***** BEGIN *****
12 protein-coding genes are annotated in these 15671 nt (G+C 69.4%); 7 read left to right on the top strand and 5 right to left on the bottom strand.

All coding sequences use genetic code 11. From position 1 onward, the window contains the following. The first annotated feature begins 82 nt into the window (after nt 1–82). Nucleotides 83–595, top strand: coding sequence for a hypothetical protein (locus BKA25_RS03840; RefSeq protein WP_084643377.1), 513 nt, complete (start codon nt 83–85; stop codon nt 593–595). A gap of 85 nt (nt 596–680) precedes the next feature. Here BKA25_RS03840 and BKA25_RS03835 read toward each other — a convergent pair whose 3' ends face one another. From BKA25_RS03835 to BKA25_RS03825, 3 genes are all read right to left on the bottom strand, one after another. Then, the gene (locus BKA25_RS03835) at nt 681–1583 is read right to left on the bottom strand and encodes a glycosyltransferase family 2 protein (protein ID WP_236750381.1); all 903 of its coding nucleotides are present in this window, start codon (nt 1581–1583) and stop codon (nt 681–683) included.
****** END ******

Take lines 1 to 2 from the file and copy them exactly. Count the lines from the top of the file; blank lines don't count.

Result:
12 protein-coding genes are annotated in these 15671 nt (G+C 69.4%); 7 read left to right on the top strand and 5 right to left on the bottom strand.

All coding sequences use genetic code 11. From position 1 onward, the window contains the following. The first annotated feature begins 82 nt into the window (after nt 1–82). Nucleotides 83–595, top strand: coding sequence for a hypothetical protein (locus BKA25_RS03840; RefSeq protein WP_084643377.1), 513 nt, complete (start codon nt 83–85; stop codon nt 593–595). A gap of 85 nt (nt 596–680) precedes the next feature. Here BKA25_RS03840 and BKA25_RS03835 read toward each other — a convergent pair whose 3' ends face one another. From BKA25_RS03835 to BKA25_RS03825, 3 genes are all read right to left on the bottom strand, one after another. Then, the gene (locus BKA25_RS03835) at nt 681–1583 is read right to left on the bottom strand and encodes a glycosyltransferase family 2 protein (protein ID WP_236750381.1); all 903 of its coding nucleotides are present in this window, start codon (nt 1581–1583) and stop codon (nt 681–683) included.